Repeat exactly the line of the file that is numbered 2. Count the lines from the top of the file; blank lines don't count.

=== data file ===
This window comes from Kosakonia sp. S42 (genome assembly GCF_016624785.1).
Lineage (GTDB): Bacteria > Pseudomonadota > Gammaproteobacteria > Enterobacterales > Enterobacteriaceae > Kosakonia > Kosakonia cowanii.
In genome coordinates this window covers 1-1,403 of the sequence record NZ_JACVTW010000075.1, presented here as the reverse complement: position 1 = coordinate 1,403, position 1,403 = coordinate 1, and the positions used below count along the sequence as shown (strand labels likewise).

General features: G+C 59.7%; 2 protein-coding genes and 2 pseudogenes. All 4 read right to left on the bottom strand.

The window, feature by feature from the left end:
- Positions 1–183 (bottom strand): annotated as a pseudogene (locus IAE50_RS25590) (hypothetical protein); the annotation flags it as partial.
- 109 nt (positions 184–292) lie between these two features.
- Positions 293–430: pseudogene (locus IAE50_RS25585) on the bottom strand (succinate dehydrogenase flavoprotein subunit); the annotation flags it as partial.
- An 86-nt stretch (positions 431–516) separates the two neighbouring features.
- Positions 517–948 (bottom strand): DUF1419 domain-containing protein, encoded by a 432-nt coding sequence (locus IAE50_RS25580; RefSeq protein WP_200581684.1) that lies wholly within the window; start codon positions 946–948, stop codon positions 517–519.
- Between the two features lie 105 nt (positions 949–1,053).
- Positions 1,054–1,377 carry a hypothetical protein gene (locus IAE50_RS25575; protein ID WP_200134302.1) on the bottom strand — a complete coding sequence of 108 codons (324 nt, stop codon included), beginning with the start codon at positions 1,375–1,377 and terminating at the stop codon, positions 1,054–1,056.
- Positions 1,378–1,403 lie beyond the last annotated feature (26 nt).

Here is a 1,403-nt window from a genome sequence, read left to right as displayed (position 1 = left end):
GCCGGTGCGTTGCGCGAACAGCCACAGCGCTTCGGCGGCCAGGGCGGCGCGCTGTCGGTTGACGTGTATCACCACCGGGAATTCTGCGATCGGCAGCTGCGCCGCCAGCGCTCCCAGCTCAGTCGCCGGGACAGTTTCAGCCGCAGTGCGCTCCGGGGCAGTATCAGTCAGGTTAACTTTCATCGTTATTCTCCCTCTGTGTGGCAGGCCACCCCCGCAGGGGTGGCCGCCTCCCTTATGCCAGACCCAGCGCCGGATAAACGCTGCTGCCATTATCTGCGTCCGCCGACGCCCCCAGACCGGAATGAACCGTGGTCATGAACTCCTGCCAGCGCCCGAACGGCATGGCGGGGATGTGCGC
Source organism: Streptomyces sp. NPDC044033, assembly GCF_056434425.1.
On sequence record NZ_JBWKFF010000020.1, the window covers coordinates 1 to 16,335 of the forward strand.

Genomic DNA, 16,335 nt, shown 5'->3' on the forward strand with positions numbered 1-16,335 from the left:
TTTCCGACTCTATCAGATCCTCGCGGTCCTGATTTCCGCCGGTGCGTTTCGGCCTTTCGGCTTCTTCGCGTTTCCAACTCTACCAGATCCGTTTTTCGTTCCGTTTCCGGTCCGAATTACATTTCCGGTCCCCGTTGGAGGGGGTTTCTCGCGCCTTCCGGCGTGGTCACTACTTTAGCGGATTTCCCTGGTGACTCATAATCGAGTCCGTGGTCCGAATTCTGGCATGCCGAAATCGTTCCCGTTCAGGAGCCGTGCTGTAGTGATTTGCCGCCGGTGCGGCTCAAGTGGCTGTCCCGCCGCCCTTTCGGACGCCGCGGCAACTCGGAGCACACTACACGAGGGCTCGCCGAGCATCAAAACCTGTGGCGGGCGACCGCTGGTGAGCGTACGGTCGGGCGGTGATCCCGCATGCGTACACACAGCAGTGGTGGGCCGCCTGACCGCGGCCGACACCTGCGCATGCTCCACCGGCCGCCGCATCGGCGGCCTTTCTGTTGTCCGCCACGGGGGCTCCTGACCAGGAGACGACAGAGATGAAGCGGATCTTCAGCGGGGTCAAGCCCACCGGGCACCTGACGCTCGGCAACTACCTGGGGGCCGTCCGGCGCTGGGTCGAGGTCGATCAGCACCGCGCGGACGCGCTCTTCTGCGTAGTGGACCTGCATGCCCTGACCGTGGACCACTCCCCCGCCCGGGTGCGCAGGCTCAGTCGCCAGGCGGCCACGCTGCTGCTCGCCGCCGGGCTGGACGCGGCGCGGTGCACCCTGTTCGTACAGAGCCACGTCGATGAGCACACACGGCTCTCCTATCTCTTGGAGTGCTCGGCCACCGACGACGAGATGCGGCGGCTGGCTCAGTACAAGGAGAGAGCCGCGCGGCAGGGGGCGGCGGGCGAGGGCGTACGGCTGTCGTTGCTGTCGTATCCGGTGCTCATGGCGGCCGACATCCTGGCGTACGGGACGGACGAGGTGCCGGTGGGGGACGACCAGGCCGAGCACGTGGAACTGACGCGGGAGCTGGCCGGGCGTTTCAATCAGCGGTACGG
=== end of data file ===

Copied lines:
Lineage (GTDB): Bacteria > Pseudomonadota > Gammaproteobacteria > Enterobacterales > Enterobacteriaceae > Kosakonia > Kosakonia cowanii.